Ugandan President Yoweri Museveni to sign Anti-Homosexuality Bill, despite initial objections


A spokesperson for Ugandan President Yoweri Museveni has announced via Twitter that Museveni has decided to sign the Anti-Homosexuality Bill, despite his initial objections to its rushed vote.

The bill was originally known colloquially as the “Kill The Gays” bill for its inclusion of the death penalty as a punishment; though it was revised, the version Museveni is set to sign puts “repeat offenders” at risk of life in prison.

Gay Star News reported that the spokesman, Ofwono Opondo, said in a series of tweets,

Pres Museveni has told NRM MPs he will assent the anti-homosexuality bill into law.

This comes after 14 medical experts presented a report that homosexuality is not genetic but a social behavior.

The NRM Caucus has welcomed the development as a measure to protect Ugandans from social deviants.

Ugandan traditionalists, religious leaders and politicians have been urging Museveni to sign the bill.

The news comes just a day after Museveni proposed denying bail to anyone accused of homosexual sex, thus keeping them imprisoned until their trial—thereby legally treating them like suspected rapists.

According to Ugandan newspaper The Daily Monitor, Museveni said, “I do not know why the Judiciary is giving bail to every suspect. There is bail to everybody, including the core criminals. We shall do legislation as politicians about this law to determine the categories of suspects supposed to be granted bail.”

On February 13, member of parliament Fox Odoi wrote to Museveni urging that he veto the bill; in the letter, which was leaked to local media, Odoi said he consulted with an unnamed law firm, which analyzed the bill and said they believe it is unconstitutional.

According to Gay Star News, the legal experts Odoi spoke to said the bill violates article 21 of the constitution for legislating homosexual behavior but not heterosexual, a clear case of discrimination and inequality. They also cited the bill’s ban of “promoting” homosexuality as a violation of freedom of expression, association, and conscience.

Like others, Museveni included, they also pointed out that the bill was passed without the minimum number of politicians required to be present at the vote.

Ugandan culture as a whole is extremely homophobic; in 2010 Ugandan tabloid Rolling Stone (no relation to the American magazine of the same name) published a front-page article titled “100 Pictures of Uganda’s Top Homos Leak”; alongside each photograph was the name and address of the person, and printed next to the article was a banner reading “Hang Them.” A later issue had the headline “Homo Generals Plotted Kampala Terror Attacks,” claiming that the LGBT community had connections with the militant group al-Shabaab.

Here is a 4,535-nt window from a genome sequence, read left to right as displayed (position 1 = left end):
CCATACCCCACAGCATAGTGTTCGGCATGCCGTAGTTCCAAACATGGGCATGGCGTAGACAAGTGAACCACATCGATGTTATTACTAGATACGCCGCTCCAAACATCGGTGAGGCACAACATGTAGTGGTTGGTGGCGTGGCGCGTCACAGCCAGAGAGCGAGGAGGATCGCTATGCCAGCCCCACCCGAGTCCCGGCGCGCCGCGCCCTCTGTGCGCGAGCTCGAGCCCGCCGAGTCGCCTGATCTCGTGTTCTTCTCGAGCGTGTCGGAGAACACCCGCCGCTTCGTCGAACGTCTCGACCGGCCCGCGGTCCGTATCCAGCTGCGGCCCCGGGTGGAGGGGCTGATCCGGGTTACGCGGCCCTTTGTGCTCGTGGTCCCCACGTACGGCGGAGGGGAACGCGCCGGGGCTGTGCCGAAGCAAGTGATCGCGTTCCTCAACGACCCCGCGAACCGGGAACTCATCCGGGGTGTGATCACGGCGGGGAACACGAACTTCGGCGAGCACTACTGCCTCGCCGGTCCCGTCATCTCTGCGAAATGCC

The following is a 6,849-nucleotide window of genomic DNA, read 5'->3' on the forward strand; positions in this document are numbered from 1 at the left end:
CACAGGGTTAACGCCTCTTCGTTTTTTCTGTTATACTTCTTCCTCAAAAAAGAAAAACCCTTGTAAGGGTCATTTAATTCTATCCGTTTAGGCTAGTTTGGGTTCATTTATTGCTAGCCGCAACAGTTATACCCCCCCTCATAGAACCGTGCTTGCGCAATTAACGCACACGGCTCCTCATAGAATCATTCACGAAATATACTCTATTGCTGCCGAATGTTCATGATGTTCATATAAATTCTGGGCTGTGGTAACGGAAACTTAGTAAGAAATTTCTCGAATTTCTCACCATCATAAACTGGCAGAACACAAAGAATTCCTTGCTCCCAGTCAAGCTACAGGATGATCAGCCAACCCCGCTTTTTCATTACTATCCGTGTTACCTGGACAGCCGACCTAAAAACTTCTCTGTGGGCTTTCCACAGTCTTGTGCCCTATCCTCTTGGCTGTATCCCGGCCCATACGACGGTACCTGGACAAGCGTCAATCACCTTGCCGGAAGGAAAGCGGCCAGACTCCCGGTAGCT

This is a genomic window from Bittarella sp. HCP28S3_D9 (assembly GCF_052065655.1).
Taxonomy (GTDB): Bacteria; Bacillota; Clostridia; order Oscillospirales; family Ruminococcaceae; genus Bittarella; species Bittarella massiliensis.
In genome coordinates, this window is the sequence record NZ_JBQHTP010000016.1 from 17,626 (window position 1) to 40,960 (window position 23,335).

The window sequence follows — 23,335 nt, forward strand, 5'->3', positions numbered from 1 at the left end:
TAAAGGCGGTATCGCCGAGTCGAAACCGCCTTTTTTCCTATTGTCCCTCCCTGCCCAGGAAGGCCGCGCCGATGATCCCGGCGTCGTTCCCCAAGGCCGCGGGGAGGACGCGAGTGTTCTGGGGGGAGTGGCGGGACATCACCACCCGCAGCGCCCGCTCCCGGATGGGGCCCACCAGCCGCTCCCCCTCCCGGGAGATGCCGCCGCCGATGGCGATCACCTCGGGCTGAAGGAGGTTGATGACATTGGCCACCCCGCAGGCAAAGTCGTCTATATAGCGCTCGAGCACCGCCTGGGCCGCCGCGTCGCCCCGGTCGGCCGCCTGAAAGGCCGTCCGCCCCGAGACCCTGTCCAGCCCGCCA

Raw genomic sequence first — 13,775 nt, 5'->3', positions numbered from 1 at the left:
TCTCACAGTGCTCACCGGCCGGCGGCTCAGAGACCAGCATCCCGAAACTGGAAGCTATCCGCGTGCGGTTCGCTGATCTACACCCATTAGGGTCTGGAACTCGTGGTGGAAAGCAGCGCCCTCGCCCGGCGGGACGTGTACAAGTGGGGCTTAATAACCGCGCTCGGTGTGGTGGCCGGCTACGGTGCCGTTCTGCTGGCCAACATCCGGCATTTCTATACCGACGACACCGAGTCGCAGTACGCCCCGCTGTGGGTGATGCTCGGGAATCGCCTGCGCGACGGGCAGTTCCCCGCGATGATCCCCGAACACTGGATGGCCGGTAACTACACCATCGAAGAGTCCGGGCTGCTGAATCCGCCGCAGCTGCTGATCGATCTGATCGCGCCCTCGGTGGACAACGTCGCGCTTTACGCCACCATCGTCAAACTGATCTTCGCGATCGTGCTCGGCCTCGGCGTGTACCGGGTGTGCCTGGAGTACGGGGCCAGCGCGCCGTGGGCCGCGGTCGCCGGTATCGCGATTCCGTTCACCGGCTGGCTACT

Activists reported an immediate increase in physical and verbal harassment against those perceived as LGBT, especially the people called out in the articles. Three of those so named sued, resulting in the Ugandan High Court later ordered the tabloid to cease publishing personal information, shut down, and pay the plaintiffs 1.5 million Ugandan shillings (about $580 USD) plus court costs; however, the court’s upholding of LGBT citizens’ civil rights didn’t have a positive impact on their day-to-day treatment. Activist David Kato told his colleagues that since the court victory, he had been subject to increasing levels of threats and harassment; in January 2011, he was beaten to death in his own home.

In Nigeria, where a similar law was recently passed, human rights advocate Michael Ighodaro told Gay Star News, “Aside from the fact that sections of this law are in direct violation of our fundamental human rights—freedom of expression and assembly, freedom to have a private and family life—and set back the provision of healthcare services, they effectively signify that it is open season to attack the LGBT community.”

He added, “The world has been silent on the passage of the bill, the silence is like saying Nigeria gays are not as important as gays in Uganda or Russia.

“That’s why we are calling on everyone to come out on [March 7] to show solidarity to Nigeria’s LGBT community, to show that the world has not neglected us.”


About The Author

Just another multi-disciplinary writer and bundle of contradictions trying to figure out how to get the most out of life, and make a living while I'm at it.

Send this to friend